Carrington v. State

Annotate this Case

608 So. 2d 447 (1992)


CR 91-416.

Court of Criminal Appeals of Alabama.

September 30, 1992.

Rehearing Denied November 13, 1992.

*448 J. Massey Relfe, Birmingham, for appellant.

James H. Evans, Atty. Gen., and Norbert Williams, Asst. Atty. Gen., for appellee.

TAYLOR, Judge.

The appellant, Andrew Carrington, was convicted of the murder of Roderick Presswood. He was sentenced to 30 years in prison.

As regards time standards, this case exemplifies the dilemma encountered by appellate courts. Although the notice of appeal was filed December 6, 1991, this case was not submitted to this court for consideration until September 1, 1992. September 11 was the last day this opinion could be released and still comply with the American Bar Association time standard of 280 days from notice of appeal to opinion. However, considering this court's schedule for circulating and voting on cases, the earliest date that we can release this opinion is September 30, 1992, which is beyond the date to meet the time standards.

The appellant's only contention on appeal is that the prosecutor violated Batson v. Kentucky, 476 U.S. 79, 106 S. Ct. 1712, 90 L. Ed. 2d 69 (1986). In Batson, the United States Supreme Court held that "the Equal Protection Clause forbids the prosecutor to challenge potential jurors solely on account of their race or on the assumption that black jurors as a group will be unable impartially to consider the State's case against a black defendant." 476 U.S. at 89, 106 S. Ct. at 1719. The protection of this doctrine was extended to non-minority defendants by the United States Supreme Court in Powers v. Ohio, ___ U.S. ___, 111 S. Ct. 1364, 113 L. Ed. 2d 411 (1991). It was further extended to civil litigants in Edmondson v. Leesville Concrete Co., Inc., ___ U.S. ___, 111 S. Ct. 2077, 114 L. Ed. 2d 660 (1991).

By law, therefore, after the defense makes a timely Batson motion and establishes a prima facie case of discrimination, it is incumbent upon the prosecutor to justify his striking of black prospective jurors by reciting race-neutral reasons. Kelley v. State, 602 So. 2d 473 (Ala.Cr.App.1992). Here, the voir dire of the prospective jurors is not contained in the record. However, after the jury was selected, the defendant made his Batson motion and the court noted that before the prosecution was required to give its reasons, a prima facie case of discrimination had to be shown. However, the court, out of an abundance of caution and without ruling on whether a prima facie showing had been made, heard the prosecution's reasons for striking the black prospective jurors.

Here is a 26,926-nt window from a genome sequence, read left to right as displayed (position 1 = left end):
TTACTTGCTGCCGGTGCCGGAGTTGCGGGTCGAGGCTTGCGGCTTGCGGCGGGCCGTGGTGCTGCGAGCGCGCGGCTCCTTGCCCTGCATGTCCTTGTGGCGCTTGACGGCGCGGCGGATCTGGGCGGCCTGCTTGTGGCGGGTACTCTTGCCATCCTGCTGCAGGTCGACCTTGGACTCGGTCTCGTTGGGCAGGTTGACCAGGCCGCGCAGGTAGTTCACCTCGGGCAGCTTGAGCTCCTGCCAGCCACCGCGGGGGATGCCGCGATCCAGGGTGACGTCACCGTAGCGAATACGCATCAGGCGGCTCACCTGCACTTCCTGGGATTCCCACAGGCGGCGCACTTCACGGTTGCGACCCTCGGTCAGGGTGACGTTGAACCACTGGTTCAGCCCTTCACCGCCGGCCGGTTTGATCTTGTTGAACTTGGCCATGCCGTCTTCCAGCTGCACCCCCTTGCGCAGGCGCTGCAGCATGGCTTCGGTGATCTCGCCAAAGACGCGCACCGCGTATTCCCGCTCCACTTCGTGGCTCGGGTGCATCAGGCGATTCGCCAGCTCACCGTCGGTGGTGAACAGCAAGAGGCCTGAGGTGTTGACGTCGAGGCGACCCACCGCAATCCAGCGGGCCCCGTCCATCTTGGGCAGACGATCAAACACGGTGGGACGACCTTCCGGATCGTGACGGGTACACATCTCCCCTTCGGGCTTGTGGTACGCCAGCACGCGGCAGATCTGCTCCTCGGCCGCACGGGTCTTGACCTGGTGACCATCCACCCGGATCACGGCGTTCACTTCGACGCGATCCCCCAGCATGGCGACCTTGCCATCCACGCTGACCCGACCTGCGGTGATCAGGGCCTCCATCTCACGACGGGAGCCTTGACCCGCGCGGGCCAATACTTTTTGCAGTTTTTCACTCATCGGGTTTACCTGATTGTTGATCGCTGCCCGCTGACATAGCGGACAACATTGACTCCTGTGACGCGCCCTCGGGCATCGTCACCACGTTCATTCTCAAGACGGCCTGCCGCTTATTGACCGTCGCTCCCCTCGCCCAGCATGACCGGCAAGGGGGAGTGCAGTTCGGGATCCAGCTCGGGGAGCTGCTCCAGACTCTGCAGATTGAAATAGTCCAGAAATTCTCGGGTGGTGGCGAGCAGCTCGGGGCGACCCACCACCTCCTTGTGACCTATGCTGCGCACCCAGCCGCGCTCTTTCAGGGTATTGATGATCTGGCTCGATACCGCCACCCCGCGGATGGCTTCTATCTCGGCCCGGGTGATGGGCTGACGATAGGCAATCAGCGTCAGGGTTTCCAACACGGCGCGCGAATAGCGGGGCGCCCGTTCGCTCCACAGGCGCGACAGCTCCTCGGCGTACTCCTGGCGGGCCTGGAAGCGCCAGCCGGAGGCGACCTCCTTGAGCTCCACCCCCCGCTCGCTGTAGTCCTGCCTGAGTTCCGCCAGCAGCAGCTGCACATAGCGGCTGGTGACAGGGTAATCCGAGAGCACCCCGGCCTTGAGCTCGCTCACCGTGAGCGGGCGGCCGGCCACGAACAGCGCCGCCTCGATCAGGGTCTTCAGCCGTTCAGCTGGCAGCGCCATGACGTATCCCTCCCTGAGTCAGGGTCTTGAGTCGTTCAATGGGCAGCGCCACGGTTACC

No prima facie case of discrimination was established in this case. Nine of the potential 27 veniremembersor one-thirdwere black. When the jury was chosen, 5 of the 13 jurors (including the alternate) were black. Therefore, a greater percentage of blacks served on the jury than the percentage that composed the venire. The Fifth Circuit Court of Appeals in United States v. Forbes, 816 F.2d 1006 (5th Cir.1987), stated that when the black/white ratio on the jury is at least the same as the ratio on the venire, no prima facie showing *449 of purposeful discrimination has been made. However, if the trial court requires the prosecutor to come forward with the reasons for its strikes, this court is required to consider those reasons, even if no prima facie case of discrimination has been shown.

Although we conclude that no prima facie case of discrimination existed here, the trial court allowed the prosecution to state his reasons for striking the black prospective jurors and we are required by law to examine those reasons to determine whether they are race-neutral. Ex parte Bird, 594 So. 2d 676 (Ala.1991).

The appellant questions the striking of three prospective jurors. The prosecution stated that he struck these individuals because they were young and single. The appellant was also young and single. There is no evidence of disparate treatment because three white prospective jurors were struck for the same reason.

This court, in Mathews v. State, 534 So. 2d 1129 (Ala.Cr.App.1988), faced the question whether striking black prospective jurors because they were young and single was a valid race-neutral reason. As Judge Bowen stated:

"`[W]hile we find that in this case the reasons are racially neutral, our opinion should not be construed ... to hold these reasons to be automatically race-neutral in any other case.' Lockett [v. State], 517 So.2d [1346] at 1352 [ (Miss.1987) ]. Here, it appears that the state `challenged non-black jurors with the same or similar characteristics as the black jurors who were struck.' [Ex parte] Branch, 526 So.2d [609] at 623 [ (Ala.1987) ]."

534 So. 2d at 1130.

We will accord the decision of the trial court great deference on appeal. This court will only reverse a trial court's decision on whether a Batson violation has occurred if that ruling is "clearly erroneous." Parker v. State, 568 So. 2d 335 (Ala. Cr.App.1990). "[W]e are convinced that the trial judges in our system are in a much better position than appellate judges to decide whether the truth has been stated." Ex parte Scales, 539 So. 2d 1074 (Ala. 1988). Therefore, we hold that the reason given by the prosecution was race-neutral under the circumstances of this case, i.e., the large percentage of blacks on the jury and the fact that white prospective jurors were struck for the same reason. The trial court's ruling was not erroneous.

For the foregoing reasons, the judgment in this cause is due to be affirmed.


All the Judges concur.